This tale is a variation of A Tale of Might. I call it a sweet tale because the person involved in this tale made a fortune trading sugar. He wasn’t a sugar trader in the traditional sense of someone that trades sugar on a commodities exchange. However, he understood sugar because he was in the business of buying it every day. I’ll call him the Sugar King because he was a Sugar King. To give him any other name would diminish the importance of his investment philosophy and would dilute from this tale.
One of the many lessons these tales teach is the wisdom of knowing your own limitations. This means that you should also recognize your strengths. The Sugar King knew both. The Sugar King was like so many people that come to this country with little money and education but a will to succeed. He did not have a high school degree, he was in his early 40’s when he became wealthy and he did it by speculating in the sugar market. He did it by putting all his eggs in one basket. He was the antithesis of someone that maintains a diversified portfolio.
I asked him how he did it and more importantly, what gave him the courage to risk his life’s savings. His response has stayed with me forever. He said, that before a person can in fact invest all their eggs in one basket they have to have their house paid off and be debt free. You have to have your bases covered. He then commented that should the investment fail, that you haven’t ruined your family’s situation because without debt, a person can work at minimum wage and still support a family. The Sugar King was definitely what we would call “Old School.” He then digressed and mentioned that every accountant he had ever met advised him to have the maximum mortgage possible on his residence because of the tax benefits. He strongly disagreed. His proof to the fallacy of their advice was old world logic. He said, “You don’t know any wealthy CPA’s do you?”
He strongly believed that debt clouded a person’s thinking and kept them from fulfilling their true economic potential because they were more afraid of losing money than making money. He had no need for modern finance and was happy to pay taxes because he believed that the more he paid the more he made. He was however, very cost conscious and ran his business with a detail on expenses.
So, how did he make his money? In the early 1970’s the price of sugar dropped to historical lows and because he had been buying sugar for years and knew the sugar market intimately, he showed me a hand made chart he kept on the price of sugar, he wondered if there was any way that he could freeze the price of sugar at these low levels so that he could have an eternal supply at these prices. He wasn’t aware that a person could trade sugar in the commodities market at the time. After asking many people if it was possible he found a way to do it and after investigation how the commodities market worked for sugar he jumped right in. He invested all of his money in sugar. He didn’t own any stocks or bonds at the time. It was a most unusual investment for a novice in the financial markets to say the least. What happened? He was able to invest approximately $400,000 in sugar futures contracts. Over the next 18 months he says that he converted his original sugar investment into a $20 million dollar profit.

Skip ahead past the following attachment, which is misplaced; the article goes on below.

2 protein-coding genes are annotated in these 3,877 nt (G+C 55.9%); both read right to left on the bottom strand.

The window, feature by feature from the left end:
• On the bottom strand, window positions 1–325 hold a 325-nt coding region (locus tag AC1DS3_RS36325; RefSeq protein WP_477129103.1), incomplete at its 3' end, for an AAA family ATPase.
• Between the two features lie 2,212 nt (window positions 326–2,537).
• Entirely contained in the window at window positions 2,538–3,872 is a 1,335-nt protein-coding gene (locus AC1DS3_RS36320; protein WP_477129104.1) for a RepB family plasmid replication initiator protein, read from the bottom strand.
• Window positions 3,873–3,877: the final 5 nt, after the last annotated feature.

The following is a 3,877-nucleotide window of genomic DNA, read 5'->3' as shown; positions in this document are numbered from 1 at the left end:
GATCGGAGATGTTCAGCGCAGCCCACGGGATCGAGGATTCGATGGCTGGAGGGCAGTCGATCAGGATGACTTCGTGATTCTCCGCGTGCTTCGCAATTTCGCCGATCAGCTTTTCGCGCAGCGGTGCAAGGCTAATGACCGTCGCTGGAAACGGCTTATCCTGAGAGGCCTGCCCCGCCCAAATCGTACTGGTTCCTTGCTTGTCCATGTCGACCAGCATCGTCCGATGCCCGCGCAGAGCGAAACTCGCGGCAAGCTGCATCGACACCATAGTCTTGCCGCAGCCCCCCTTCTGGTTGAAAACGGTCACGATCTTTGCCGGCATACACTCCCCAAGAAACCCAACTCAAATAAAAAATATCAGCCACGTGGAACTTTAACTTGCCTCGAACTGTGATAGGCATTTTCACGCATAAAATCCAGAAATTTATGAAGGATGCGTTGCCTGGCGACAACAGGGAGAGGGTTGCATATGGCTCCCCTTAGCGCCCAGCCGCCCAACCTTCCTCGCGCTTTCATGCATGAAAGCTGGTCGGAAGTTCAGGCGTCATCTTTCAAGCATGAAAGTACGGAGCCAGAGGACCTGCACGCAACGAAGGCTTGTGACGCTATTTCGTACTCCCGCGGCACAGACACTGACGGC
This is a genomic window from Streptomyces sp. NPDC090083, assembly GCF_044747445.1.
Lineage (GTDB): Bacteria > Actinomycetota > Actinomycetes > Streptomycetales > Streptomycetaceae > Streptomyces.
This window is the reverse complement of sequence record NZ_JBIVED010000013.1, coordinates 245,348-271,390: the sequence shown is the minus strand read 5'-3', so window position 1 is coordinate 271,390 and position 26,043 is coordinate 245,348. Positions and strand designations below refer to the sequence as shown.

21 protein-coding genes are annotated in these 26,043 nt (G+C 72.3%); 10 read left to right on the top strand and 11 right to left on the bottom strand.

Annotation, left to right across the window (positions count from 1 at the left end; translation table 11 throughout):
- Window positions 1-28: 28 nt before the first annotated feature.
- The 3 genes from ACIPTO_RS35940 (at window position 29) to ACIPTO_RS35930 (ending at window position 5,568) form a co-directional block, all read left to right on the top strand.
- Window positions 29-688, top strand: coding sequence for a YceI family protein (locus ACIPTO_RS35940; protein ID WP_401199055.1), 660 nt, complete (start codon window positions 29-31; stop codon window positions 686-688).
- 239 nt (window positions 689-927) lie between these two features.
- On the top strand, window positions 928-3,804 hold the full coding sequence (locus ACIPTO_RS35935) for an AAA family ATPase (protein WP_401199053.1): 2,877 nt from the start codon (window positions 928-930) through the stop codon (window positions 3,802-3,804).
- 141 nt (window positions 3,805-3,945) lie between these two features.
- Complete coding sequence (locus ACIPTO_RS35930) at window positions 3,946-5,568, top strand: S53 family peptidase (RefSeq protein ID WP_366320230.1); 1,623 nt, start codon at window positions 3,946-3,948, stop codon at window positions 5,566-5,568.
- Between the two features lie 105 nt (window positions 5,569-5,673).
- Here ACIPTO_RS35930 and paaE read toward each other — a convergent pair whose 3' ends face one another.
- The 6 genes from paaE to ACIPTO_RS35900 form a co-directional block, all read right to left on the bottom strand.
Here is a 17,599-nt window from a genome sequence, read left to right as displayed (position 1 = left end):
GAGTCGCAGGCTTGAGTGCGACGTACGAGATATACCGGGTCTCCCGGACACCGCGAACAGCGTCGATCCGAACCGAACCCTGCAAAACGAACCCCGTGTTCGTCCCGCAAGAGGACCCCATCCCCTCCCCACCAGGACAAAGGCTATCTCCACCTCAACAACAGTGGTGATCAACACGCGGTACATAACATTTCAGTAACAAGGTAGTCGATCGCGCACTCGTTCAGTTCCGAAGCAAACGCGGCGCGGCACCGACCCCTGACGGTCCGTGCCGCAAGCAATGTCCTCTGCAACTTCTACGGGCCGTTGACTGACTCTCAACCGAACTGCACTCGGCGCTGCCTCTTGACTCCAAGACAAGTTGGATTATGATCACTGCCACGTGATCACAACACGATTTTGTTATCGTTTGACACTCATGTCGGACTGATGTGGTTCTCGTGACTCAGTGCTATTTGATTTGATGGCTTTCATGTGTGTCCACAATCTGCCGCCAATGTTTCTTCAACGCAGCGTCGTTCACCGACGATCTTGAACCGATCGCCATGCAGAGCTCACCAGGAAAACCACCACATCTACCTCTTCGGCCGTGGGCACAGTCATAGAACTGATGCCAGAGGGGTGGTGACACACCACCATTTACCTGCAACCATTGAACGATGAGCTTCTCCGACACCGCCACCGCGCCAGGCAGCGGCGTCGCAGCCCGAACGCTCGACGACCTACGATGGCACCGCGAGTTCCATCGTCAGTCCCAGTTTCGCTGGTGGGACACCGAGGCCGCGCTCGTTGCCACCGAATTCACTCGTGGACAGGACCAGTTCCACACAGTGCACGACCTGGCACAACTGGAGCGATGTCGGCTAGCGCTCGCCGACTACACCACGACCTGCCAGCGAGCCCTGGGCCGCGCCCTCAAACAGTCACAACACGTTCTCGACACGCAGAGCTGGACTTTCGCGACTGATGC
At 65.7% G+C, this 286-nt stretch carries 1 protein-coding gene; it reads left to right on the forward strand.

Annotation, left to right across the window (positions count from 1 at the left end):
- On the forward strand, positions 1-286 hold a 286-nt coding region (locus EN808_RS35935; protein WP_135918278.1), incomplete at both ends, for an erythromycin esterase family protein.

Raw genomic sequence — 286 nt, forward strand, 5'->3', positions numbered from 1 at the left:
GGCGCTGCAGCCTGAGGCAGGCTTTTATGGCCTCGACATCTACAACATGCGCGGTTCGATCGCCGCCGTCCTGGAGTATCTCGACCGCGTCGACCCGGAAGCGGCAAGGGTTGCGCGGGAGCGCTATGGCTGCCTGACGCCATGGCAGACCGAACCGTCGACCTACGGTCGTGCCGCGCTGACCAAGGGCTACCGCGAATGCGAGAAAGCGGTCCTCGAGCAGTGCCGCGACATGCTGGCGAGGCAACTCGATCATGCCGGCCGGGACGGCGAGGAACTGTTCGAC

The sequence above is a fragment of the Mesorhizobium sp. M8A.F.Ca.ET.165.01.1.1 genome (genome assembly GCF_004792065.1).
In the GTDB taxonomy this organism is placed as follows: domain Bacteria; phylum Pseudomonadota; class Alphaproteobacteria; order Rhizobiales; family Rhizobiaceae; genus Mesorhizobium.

I was in awe when he told me this story. The Sugar King didn’t see his actions as risky at all. I explained that he could have lost everything he invested if the price of sugar had continued to drop and he acknowledged that it was a possibility. But, he had a strong conviction from years in the industry to think the price had reached bottom and like he said, even if I’m wrong it’s not going to change how my family lives. He was of course correct.
Did the Sugar King continue to trade in sugar after he got a taste of the money that he could make? No. He knew that it was a once or perhaps twice in a lifetime speculative opportunity and that the window of opportunity had closed. He understood that he was in the sugar business not the sugar speculation business. He took his profits and invested it in his company’s growth and soon was one of the largest and most successful sugar businesses of its kind. He did say that almost a decade later, the price of sugar went down to extraordinary low levels once again and that he made a quick $10 million. After the $10 million dollar profit his children insisted that he move from his tiny house to something a little larger. He did and as always for a man that understood speculation, wrote a check for his new house.